Nov 082007

If you listened to Radio National Breakfast this morning, you’d have heard Peter Costello calling Kevin Rudd a liar.

If you kept on listening, you’d have heard Wayne Swan come on immediately afterwards, and he called Costello a liar because Costello called Rudd a liar. So, is anyone telling the truth?
It’s like this, reader. We’re listening to politicians, so nothing any of them say is completely and absolutely the truth, the whole truth and nothing but the truth. However, when Costello labels Rudd a liar because Rudd refers to Howard’s dismal record as treasurer, preciding over double-digit inflation and unemployment and interest rates of 22% in 1982, he is stating facts. The statistics are all freely available from the ABS and Reserve Bank, as I’ve previously indicated. One only need undertake some research to prove or disprove these issues. Trouble being that very few voters want to do that research, preferring to believe one side or the other. Basically, your average Aussie voter is a lazy prick.
What Kevin Rudd speaks about in relation to 22% interest rates is precisely what Wayne Swan finally detailed this morning. For the first time since this 22% interest rate business has been used by Labor, Wayne Swan finally elucidated the origin of Labor’s charge. As I discovered for myself, April 8, 1982 the 90 Day Bank Bill Swap Rate reached 22%. While not directly linked to home lending rates, it is fair and reasonable to state that John Howard, as treasurer in 1982, presided over ‘interest rates’ of 22%. Rudd never speaks about ‘mortgage interest rates’ of 22% because that is false. What Costello endeavours to do is claim that Rudd does speak about ‘mortgage interest rates’, which is deliberate misdirection on his part. Obfuscation, but not necessarily an outright lie. Just as what Labor claims is not an outright lie, but obfuscation.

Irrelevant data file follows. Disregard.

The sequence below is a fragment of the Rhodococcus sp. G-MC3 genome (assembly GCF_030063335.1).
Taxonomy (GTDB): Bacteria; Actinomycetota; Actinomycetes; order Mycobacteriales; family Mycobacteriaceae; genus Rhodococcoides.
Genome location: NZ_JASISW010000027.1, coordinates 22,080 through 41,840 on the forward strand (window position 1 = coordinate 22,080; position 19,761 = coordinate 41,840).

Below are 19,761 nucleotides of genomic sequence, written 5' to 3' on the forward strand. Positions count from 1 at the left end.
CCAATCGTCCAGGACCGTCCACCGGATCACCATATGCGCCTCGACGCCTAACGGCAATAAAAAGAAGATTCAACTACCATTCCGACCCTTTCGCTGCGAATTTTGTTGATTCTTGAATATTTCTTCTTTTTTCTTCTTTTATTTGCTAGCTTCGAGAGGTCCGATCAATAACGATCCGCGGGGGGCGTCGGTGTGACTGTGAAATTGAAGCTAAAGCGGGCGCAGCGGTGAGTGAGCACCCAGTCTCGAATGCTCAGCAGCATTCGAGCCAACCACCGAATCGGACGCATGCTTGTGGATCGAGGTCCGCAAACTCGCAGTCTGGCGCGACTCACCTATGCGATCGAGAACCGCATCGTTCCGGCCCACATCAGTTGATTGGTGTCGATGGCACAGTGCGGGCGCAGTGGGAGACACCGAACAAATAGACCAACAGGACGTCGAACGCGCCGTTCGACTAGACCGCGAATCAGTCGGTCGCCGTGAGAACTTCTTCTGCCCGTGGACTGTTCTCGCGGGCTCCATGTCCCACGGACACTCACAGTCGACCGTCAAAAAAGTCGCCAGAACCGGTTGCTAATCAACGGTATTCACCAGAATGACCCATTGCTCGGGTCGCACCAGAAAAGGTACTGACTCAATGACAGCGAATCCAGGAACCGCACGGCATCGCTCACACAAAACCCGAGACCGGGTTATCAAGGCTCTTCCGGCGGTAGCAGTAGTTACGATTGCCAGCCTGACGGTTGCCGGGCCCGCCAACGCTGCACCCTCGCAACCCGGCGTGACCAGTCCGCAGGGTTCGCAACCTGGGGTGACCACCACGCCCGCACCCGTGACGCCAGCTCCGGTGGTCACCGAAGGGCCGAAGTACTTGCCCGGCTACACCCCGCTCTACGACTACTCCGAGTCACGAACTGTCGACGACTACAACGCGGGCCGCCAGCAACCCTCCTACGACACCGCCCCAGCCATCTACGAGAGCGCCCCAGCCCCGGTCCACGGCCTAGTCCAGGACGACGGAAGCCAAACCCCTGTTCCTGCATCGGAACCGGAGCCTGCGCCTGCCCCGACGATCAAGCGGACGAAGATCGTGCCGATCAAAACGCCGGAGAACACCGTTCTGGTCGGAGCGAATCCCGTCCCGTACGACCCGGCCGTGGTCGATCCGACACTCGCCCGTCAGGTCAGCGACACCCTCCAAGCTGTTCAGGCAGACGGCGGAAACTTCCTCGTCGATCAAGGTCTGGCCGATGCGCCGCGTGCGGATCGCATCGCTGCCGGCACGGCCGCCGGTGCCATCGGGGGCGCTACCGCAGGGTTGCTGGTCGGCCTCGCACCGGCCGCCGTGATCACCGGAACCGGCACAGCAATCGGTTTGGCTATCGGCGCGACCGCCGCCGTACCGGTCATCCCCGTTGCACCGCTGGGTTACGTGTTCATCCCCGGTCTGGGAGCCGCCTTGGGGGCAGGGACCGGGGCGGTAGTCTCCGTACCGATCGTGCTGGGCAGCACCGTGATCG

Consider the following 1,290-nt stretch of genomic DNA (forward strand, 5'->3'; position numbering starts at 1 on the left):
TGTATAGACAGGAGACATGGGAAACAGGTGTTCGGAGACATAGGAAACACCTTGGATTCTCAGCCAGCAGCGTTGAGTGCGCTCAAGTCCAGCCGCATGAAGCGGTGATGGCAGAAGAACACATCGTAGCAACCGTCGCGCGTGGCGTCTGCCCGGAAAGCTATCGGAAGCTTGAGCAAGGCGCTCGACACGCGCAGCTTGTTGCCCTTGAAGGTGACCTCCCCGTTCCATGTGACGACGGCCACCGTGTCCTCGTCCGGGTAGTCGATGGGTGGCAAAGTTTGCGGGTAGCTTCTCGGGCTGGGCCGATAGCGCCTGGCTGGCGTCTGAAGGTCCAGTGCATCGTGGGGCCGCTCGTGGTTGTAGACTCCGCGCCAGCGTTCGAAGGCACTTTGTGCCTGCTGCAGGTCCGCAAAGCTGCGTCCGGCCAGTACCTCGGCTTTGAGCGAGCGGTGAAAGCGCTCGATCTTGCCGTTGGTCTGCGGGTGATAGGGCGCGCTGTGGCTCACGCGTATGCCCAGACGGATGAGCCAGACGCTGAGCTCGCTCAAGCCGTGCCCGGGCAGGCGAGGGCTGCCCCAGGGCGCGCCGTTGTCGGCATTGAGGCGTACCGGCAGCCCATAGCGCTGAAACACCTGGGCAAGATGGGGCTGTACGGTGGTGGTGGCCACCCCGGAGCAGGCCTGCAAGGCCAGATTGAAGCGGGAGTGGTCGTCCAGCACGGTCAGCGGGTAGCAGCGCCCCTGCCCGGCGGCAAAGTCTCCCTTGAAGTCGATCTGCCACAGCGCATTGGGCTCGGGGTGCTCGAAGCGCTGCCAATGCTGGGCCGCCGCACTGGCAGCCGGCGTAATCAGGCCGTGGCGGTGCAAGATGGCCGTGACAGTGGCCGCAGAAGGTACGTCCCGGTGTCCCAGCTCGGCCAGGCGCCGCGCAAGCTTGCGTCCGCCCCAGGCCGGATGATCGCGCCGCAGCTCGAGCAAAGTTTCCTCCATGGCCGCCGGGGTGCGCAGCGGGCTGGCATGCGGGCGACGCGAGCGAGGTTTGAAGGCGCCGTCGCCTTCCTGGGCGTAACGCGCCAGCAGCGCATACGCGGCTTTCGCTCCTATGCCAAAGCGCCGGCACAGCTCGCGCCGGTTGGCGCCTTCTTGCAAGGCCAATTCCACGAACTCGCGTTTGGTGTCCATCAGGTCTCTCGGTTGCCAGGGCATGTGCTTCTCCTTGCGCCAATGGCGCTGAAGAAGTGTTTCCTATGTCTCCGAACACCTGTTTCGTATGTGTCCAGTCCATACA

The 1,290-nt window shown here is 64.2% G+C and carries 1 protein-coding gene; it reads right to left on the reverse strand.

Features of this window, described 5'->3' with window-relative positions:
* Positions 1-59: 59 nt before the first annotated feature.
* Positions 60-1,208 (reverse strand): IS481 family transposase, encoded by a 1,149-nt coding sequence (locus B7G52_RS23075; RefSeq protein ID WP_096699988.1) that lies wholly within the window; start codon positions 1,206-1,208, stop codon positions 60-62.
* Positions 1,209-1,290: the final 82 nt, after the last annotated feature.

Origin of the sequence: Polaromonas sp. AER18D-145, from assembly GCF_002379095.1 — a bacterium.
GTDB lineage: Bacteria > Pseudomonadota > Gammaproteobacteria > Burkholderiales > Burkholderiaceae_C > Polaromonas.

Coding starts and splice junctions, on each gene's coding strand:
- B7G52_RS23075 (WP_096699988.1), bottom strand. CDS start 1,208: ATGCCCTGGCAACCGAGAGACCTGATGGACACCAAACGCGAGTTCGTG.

Now, I personally don’t like Wayne Swan and have serious doubts about his ability to be a treasurer without lusting after the big chair. In other words, he’s a true politician. However, I also have a serious problem with the Coalition approach of deliberately avoiding the realities of the John Howard era as treasurer under Fraser. Those realities are as stark as the Keating recession era is in the collective political memory and simply cannot be denied for convenience sake.
The message is crystal clear, reader. Don’t take anything at face value and do your own research into issues you believe are important in deciding just who you’re going to vote for, if you haven’t already decided. Politicians are inveterate diverters of the truth in ways that make space flight look a complete dawdle. This morning’s example was a particularly good one.